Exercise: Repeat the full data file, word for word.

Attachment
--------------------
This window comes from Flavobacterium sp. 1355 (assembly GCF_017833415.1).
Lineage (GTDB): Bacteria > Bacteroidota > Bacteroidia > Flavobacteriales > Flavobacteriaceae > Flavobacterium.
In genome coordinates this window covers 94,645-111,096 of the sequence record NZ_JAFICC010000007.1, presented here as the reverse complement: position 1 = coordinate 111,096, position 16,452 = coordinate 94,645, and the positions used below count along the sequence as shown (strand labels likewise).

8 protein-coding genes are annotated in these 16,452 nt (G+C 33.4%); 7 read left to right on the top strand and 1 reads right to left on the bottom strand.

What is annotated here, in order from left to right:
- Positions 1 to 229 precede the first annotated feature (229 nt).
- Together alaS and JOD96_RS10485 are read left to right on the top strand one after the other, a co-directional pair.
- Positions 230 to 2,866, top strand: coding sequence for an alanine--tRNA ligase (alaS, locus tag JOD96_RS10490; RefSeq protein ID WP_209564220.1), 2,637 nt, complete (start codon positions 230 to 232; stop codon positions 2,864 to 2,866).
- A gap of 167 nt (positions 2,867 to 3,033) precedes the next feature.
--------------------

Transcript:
This window comes from Flavobacterium sp. 1355 (assembly GCF_017833415.1).
Lineage (GTDB): Bacteria > Bacteroidota > Bacteroidia > Flavobacteriales > Flavobacteriaceae > Flavobacterium.
In genome coordinates this window covers 94,645-111,096 of the sequence record NZ_JAFICC010000007.1, presented here as the reverse complement: position 1 = coordinate 111,096, position 16,452 = coordinate 94,645, and the positions used below count along the sequence as shown (strand labels likewise).

8 protein-coding genes are annotated in these 16,452 nt (G+C 33.4%); 7 read left to right on the top strand and 1 reads right to left on the bottom strand.

What is annotated here, in order from left to right:
- Positions 1 to 229 precede the first annotated feature (229 nt).
- Together alaS and JOD96_RS10485 are read left to right on the top strand one after the other, a co-directional pair.
- Positions 230 to 2,866, top strand: coding sequence for an alanine--tRNA ligase (alaS, locus tag JOD96_RS10490; RefSeq protein ID WP_209564220.1), 2,637 nt, complete (start codon positions 230 to 232; stop codon positions 2,864 to 2,866).
- A gap of 167 nt (positions 2,867 to 3,033) precedes the next feature.